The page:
The word ‘iconic’ is often over-worked in cycling, but its application to the wiggling climb up Alpe d’Huez is entirely justified, with this fearsome climb set to make its 30th Tour de France appearance in the 2018 edition.
The 13.8-kilometres of tarmac slithers its way from Bourg d’Oisans to the ski resort of Alpe d’Huez in the French Alps, navigating 21 hairpin bends along the way. From the air, the road is instantly recognisable – as is its relentless turns and gradient when you are travelling up it or watching a race unfold on its slopes.
Although Alpe d’Huez is a regular fixture of the Tour de France now, it wasn’t used in the race until 1952, providing the location of the Tour’s first ever summit finish. It’s hard to believe that it wasn’t branded a success by the race’ organiser at the time – the sea of spectators spilling onto the road that we are used to seeing now did not exist.
The climb wasn’t used by the Tour again until 1976, when both the sport and the resort had rapidly developed. Since then, the climb has made Tour champions, and broken the hearts and bodies of many others – and not just racers. The climb has become a ‘must do’ ascent for cyclists, and is a mecca for bike-bound pilgrims every year when the snow melts away.
Alpe d’Huez stats
Location: Alps, France
Average gradient: 8.1 per cent, steepest part 11.5 per cent
Maximum elevation: 1850 metres
Fastest recorded ascent: 37 minutes and 35 seconds by Marco Pantani during 1997 Tour de France
Alpe d’Huez photos
Bernard Hinault looking in control on Alpe d’Huez during the 1981 Tour. Although he won overall by a sizeable margin, the stage to Alpe d’Huez was taken by Peter Winnen, who would eventually place fifth behind Hinault.
Scotsman Robert Millar paces Z team-mate Ronan Pensec up Alpe d’Huez during the 1990 Tour de France. Gianni Bugno won the stage. Despite Millar’s efforts in the Alps, Pensec would lose the race lead to Claudio Chiappucci after the following day’s time trial
Greg LeMond on the Alpe during stage 17 of the 1989 Tour de France. The stage was won by Gert-Jan Theunisse, and LeMond would lose the race lead to Laurent Fignon before sensationally snatching it back on the final stage in Paris.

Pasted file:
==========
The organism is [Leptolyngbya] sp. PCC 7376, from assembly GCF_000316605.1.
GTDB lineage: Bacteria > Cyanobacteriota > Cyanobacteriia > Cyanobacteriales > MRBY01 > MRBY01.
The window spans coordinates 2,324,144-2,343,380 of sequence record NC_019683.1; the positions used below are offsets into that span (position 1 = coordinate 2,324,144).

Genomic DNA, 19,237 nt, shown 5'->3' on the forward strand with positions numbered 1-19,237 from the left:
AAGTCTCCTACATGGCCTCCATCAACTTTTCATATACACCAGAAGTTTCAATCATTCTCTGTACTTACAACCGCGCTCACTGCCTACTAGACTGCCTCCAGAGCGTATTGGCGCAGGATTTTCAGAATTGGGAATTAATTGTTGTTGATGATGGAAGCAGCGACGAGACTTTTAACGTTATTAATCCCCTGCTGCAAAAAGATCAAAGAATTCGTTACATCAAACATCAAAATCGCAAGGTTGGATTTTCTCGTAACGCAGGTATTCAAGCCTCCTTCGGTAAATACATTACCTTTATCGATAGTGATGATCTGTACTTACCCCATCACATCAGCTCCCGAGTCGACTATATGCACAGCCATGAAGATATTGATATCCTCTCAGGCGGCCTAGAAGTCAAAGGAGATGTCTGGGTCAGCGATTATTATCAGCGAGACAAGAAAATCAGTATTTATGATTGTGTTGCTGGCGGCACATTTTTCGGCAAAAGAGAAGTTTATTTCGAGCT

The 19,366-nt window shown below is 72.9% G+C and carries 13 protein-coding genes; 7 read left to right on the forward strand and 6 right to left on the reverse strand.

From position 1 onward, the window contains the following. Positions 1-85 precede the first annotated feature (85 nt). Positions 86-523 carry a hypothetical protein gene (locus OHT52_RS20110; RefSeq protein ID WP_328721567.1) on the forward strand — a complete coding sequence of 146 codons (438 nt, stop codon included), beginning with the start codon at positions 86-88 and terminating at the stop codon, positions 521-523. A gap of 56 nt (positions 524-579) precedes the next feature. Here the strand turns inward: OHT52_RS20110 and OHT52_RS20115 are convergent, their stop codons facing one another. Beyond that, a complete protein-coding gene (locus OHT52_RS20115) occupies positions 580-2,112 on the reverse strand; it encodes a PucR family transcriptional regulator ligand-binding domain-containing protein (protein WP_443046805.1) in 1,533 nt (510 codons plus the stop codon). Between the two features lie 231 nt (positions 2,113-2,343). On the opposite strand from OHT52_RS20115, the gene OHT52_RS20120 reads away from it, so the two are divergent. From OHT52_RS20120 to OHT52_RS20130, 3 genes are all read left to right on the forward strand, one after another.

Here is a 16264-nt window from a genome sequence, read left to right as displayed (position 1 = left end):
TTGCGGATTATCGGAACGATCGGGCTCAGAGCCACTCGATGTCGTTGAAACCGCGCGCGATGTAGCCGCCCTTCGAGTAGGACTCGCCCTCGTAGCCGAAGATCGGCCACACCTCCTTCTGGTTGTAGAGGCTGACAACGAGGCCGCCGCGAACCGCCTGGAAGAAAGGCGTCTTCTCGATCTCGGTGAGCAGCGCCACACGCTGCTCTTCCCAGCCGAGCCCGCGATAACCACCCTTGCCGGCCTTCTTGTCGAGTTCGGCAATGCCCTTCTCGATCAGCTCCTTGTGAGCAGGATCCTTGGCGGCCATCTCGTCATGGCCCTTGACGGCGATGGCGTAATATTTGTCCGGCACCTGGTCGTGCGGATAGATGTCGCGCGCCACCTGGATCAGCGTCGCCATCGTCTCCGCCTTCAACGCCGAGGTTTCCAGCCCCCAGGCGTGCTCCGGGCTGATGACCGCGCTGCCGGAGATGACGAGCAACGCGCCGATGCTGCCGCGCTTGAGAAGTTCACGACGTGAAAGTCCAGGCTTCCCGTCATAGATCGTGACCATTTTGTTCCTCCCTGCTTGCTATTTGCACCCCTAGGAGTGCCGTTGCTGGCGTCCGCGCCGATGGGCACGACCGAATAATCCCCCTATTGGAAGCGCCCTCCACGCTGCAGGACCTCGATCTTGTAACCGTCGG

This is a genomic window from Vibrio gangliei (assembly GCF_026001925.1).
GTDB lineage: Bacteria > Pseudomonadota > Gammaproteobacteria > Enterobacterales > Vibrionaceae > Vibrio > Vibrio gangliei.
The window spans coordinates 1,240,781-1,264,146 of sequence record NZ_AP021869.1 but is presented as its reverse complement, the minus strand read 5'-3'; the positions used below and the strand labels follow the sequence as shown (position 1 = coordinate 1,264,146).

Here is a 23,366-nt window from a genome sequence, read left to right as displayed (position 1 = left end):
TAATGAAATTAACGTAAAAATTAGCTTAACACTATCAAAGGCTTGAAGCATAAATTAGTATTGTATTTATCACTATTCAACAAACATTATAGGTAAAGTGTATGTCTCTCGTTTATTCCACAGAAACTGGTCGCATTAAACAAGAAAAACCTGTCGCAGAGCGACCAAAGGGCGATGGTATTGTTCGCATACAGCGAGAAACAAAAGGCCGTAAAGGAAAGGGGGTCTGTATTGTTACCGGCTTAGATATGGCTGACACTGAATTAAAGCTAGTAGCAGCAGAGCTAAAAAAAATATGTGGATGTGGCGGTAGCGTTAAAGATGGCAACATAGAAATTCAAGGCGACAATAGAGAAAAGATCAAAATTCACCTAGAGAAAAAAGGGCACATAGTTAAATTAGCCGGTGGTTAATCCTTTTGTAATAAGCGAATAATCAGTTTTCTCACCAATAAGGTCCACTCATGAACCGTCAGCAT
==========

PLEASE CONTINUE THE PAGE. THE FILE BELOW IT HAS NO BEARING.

Marco Pantani, Richard Virenque and Jan Ullrich fight it out on stage 13 of the 1997 Tour. Pantani would win the stage, and Ullrich would go on to win the race for the only time in his career with Virenque claiming the King of the Mountains title. All three riders would later be embroiled in doping scandals.
Pierre Rolland became the first Frenchman in 25 years to win atop Alpe d’Huez when he won stage 19 of the 2011 Tour de France. Rolland was born three months after Hinault’s win in 1986, and was released from domestique duties by team leader Thomas Voeckler to take a famous stage win.
Thibaut Pinot won Tour de France’s most recent visit to Alpe d’Huez in 2015, taking a spectacular solo victory on stage 20 after dropping out of GC contention early in the race.
The most recent winner of a bike race into Alpe d’Huez was Team Sky’s Peter Kennaugh, who won stage seven of the 2017 Critérium du Dauphiné. However this stage entered the ski resort via the back road, climbing the hors-categorie Col de Sarenne before a short second category climb into the town itself.
Alpe d’Huez Strava segment
Tour de France stage winners on Alpe d’Huez
1952, Stage 10, Fausto Coppi
1976, Stage 9, Joop Zoetemelk
1977, Stage 17, Hennie Kuiper
1978, Stage 16, Hennie Kuiper
1979, Stage 17, Joaquim Agostinho
1979, Stage 18, Joop Zoetemelk
1981, Stage 17, Peter Winnen
1982, Stage 16, Beat Breu
1983, Stage 17, Peter Winnen
1984, Stage 17, Luis Herrera
1986, Stage 18, Bernard Hinault
1987, Stage 20, Federico Echave
1988, Stage 12, Steven Rooks
1989, Stage 17, Gert-Jan Theunisse
1990, Stage 11, Gianni Bugno
1991, Stage 17, Gianni Bugno
1992, Stage 14, Andrew Hampsten
1994, Stage 16, Roberto Conti
1995, Stage 10, Marco Pantani
1997, Stage 13, Marco Pantani
1999, Stage 10, Giuseppe Guerini
2001, Stage 10, [Lance Armstrong]*
2003, Stage 8, Iban Mayo
2004, Stage 16, [Lance Armstrong]*
2006, Stage 15, Frank Schleck
2008, Stage 17, Carlos Sastre
2011, Stage 19, Pierre Rolland
2013, Stage 18, Christophe Riblon
2015, Stage 20, Thibaut Pinot
* result annulled due to doping conviction